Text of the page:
With menopause, women will undergo acute to severe hot flashes that will elicit the production of sweat as the bodys response to the elevated temperature and its pursuit to re-regulate the bodys temperature. During menopause it is very common to experience sweating particularly night sweats where excessive sweating occurs at night when you are sleeping.

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Treatment For Asymptomatic Bladder Prolapse

If you have no symptoms of bladder prolapse, you may not need treatment. This may be the case with stage 1 or stage 2 prolapse. In fact, you may not be aware of the bladder prolapse at all. It may be picked up by your GP during a routine examination, such as during a cervical screening test.

Lifestyle changes and physiotherapy are the key aspects of managing such cases. There are things you can do to help prevent the condition from getting worse, which may include:

  • weight loss
  • correction of position when sitting on the toilet
  • avoiding heavy lifting
  • pelvic floor exercises, which have been proven to reduce the symptoms of an early stage bladder prolapse and prevent any worsening
  • seeking treatment and management for chronic cough and lung disease.

Seeing a pelvic floor physiotherapist is always recommended so that they can assess your pelvic floor function properly and show you the correct technique for doing pelvic floor exercises. The best published evidence supports supervised pelvic floor muscle exercises for the management of prolapse and urinary incontinence.

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Buyer Beware: Unproven Nonscientific ‘treatments’ For Hot Flashes

You may have heard about black cohosh, DHEA, or soy isoflavones to treat hot flashes. These products are not proven to be effective, and some carry risks such as liver damage.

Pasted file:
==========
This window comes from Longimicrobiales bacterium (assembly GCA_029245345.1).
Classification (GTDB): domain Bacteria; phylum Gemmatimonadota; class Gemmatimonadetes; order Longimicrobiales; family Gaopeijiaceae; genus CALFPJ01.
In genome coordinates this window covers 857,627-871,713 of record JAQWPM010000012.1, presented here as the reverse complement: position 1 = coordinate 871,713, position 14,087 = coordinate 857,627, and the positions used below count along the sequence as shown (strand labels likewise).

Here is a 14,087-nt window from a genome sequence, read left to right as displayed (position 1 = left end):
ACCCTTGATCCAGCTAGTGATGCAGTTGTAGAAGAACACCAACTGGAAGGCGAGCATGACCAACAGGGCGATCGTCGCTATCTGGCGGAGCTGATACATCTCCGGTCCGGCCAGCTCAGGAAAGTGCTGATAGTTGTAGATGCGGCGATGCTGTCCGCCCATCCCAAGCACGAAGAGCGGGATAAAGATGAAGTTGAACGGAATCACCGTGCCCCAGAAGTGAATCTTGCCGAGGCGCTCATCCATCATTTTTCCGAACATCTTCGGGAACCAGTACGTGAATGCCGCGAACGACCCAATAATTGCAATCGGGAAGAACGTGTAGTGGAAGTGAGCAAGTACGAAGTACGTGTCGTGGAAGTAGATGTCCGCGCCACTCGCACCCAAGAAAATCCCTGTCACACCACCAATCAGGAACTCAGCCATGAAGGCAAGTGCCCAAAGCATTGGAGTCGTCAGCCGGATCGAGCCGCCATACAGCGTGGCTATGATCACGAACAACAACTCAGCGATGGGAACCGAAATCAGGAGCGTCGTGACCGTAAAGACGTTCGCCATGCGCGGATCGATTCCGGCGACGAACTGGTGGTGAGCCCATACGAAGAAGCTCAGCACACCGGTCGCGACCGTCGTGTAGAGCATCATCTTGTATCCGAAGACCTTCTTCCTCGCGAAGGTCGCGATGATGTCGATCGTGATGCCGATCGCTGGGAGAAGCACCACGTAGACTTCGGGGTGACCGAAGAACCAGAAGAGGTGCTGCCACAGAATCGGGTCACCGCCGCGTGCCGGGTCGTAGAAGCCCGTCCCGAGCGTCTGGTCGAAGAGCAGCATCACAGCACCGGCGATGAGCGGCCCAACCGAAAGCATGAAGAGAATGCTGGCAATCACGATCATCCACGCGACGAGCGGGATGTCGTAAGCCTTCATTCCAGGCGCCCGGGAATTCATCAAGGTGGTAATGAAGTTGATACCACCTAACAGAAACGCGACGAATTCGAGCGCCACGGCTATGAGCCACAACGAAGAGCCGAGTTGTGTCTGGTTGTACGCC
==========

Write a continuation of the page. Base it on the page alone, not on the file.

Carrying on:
Phytoestrogens are estrogen-like substances found in some cereals, vegetables, and legumes , and herbs. They may work in the body like a weak form of estrogen, but they have not been consistently shown to be effective in research studies, and their long-term safety is unclear.

Always talk with your doctor before taking any . Currently, it is unknown whether these herbs or other “natural” products are helpful or safe to treat your hot flashes or other menopausal symptoms. The benefits and risks are still being studied.

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What Causes A Hot Flash

Hot flashes occur when estrogen levels in the body drop. Estrogen is a hormone that is responsible for the regulation of the reproductive system in people with a uterus.

Falling estrogen levels affect the hypothalamus, the part of the brain that controls appetite, body temperature, hormones, and sleep patterns. The hypothalamus is sometimes called the bodys thermostat because of the role it plays in regulating body temperature.

A drop in estrogen levels can cause the hypothalamus to get mixed signals. If it senses that the body is too warm, it prompts a chain of events to cool the body down: The blood vessels dilate, blood flow is increased to the surface of the skin, and heart rate may increase as the body tries to cool off. Some people experience a chilled feeling after a hot flash.

Most hot flashes are caused by hormonal changes, but they can also be related to other health conditions, substances, and even certain treatments or medications.

Other things that can cause hot flashes include:

  • Alcohol
  • Thyroid issues

Q: How Long Will I Get Hot Flashes

About Hot Flashes during Menopause

A: On average, you may be looking at 10-15 years of living with hot flashes. Though they are sporadic, their unpredictability is very frustrating. Lets look at what you can expect: